Quest program participant and NDIS recipient David has a message for other men who are struggling with their mental health or experiencing one or more of life’s Ds – whether it’s despair, divorce, disaster, a diagnosis, a death, or drug dependence.
David, who lives with chronic pain and post-traumatic stress and has lived through a host of other Ds, attended Quest’s Moving Beyond Trauma residential program in March after participating in the Taking Control of Chronic Pain and Healing Your Life programs in previous years.
“Without Quest, without my psychologist, and without my GP – I’d be dead,” David says.
“I totally turned my life around. At my worst, I wanted to be dead. I didn’t want to be in the world. Laughter used to make me angry, the sound of birds annoyed me.”
“I was running my own business and managed to come off a ride-on lawnmower, that almost cost me my life. Then I lost my partner and I ended up very alone. At the worst of it I ended up living in a supported residential service (SRS) in Melbourne.”
After speaking with his GP, David discovered Quest for Life and made his way from Victoria to Bundanoon to take part in Taking Control of Chronic Pain, a five-day residential program held in the Southern Highlands of New South Wales.
“Petrea came up to me at the end of that course and said, ‘you’re nowhere near ready to go,’ and she offered me to stay another week. I was still unwell and truly in the grips of chronic pain due to chronic pancreatitis.”
At the time, David struggled with an opiate dependence formed due to the pain associated with his illness and an earlier injury but felt so strongly about what he’d gained from his experience at Quest that he resolved to return again.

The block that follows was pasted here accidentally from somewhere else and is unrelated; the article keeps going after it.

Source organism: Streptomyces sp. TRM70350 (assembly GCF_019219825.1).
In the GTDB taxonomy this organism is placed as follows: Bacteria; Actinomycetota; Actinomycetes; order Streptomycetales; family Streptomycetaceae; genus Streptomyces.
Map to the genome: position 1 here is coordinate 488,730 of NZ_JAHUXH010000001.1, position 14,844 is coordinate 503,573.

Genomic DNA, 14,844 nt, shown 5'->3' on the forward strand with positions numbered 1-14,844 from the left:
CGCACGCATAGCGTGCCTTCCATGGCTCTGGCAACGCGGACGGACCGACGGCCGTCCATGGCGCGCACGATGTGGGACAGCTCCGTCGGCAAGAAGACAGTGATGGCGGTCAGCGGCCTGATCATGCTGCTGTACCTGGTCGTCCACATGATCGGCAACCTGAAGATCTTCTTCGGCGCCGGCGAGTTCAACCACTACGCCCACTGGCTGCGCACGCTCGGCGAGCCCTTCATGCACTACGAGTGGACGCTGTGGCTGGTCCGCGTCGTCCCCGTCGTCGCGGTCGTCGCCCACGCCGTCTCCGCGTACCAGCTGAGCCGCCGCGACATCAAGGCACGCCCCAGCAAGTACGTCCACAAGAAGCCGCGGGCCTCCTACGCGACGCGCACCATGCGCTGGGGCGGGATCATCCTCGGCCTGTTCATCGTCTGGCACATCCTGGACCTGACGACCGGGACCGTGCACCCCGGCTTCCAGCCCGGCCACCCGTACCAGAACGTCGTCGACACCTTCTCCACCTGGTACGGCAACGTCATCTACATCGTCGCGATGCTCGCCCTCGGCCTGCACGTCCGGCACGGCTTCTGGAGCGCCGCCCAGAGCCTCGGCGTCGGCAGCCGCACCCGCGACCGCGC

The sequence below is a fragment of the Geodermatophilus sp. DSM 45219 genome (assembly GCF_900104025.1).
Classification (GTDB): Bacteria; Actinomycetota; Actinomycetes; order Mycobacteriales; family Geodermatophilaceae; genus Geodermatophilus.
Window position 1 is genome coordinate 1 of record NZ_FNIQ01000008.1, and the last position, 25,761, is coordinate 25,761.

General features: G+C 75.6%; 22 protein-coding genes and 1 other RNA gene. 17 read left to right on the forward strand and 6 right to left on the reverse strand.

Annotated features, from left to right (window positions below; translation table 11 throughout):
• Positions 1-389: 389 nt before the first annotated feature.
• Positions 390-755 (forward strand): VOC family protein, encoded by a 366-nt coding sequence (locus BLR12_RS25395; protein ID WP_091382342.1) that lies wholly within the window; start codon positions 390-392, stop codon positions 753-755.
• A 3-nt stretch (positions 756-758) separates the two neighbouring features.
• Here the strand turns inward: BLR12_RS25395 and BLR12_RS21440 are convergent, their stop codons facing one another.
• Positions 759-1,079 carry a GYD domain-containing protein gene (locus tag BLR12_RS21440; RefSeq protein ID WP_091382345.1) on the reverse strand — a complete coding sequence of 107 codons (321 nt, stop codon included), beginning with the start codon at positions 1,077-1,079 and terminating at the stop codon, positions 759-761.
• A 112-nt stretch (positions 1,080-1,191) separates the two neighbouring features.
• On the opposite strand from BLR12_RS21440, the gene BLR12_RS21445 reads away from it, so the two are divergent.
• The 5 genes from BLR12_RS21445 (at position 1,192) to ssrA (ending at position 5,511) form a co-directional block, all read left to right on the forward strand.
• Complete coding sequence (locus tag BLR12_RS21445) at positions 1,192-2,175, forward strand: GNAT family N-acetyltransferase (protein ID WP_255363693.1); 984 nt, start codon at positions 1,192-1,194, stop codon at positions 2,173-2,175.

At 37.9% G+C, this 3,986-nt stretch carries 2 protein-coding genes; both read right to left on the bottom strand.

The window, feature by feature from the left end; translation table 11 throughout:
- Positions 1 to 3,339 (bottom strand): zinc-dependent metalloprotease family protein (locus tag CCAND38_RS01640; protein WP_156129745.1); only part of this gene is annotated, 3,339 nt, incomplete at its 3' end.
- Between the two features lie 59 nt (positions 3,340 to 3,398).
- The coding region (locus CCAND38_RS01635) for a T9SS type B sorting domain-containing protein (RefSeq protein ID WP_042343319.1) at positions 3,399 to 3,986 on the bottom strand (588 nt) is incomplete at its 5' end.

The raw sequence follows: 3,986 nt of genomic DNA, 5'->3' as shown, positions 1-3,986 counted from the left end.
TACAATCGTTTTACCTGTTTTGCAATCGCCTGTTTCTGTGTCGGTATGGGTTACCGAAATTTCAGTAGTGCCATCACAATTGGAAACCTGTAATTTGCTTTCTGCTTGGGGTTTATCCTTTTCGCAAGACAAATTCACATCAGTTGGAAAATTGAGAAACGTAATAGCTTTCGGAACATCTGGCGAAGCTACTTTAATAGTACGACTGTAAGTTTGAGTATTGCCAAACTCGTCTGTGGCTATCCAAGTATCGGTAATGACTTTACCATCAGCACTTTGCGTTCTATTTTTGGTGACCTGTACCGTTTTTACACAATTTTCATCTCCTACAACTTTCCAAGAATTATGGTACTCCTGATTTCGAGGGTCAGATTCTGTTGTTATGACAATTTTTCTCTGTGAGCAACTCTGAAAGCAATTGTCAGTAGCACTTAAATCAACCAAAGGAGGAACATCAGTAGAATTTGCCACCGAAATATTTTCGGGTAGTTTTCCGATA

Years later, David has come a long way on his healing journey and is turning his life around, but wanted to refresh the skills he’d originally picked up at Quest – including practising mindfulness and meditation.
“I’ve managed to escape the SRS and I’ve got myself a little unit back in the mountains where I used to live.
“I wanted to experience a program without all of the haze and fogginess of painkillers and to strengthen my skills in meditation, to keep the black dog at bay.
“So I came back in March and did the Moving Beyond Trauma program. I’m on NDIS now, which made coming up from Victoria so much easier. I want to make it a once-a-year thing.
“I personally believe Quest should be in every state of Australia.
“Meditation and mindfulness have helped me greatly. I tell people now that meditation is my medication.
Asked what message he had for other men who are struggling in their lives, David said that in the immediate term, they should find a way to make it through one minute, one day, one week at a time until they can access help.
“It’s one minute at a time, it’s one day at a time, it’s one week at a time, one year at a time. Just make it to the next one.
“I really want to encourage men to leave all their self-consciousness and worries. Holding those things in is going to make you ill, possibly to lose all you hold close to your heart and it WILL shorten your life.
“The biggest fear – especially for men – is the feeling of being judged. I’ve got all the Ds – disease, divorce, disaster.
“No one needs to know where you’re going if you decide to visit Quest. If this little bloke can do it, you can too.”
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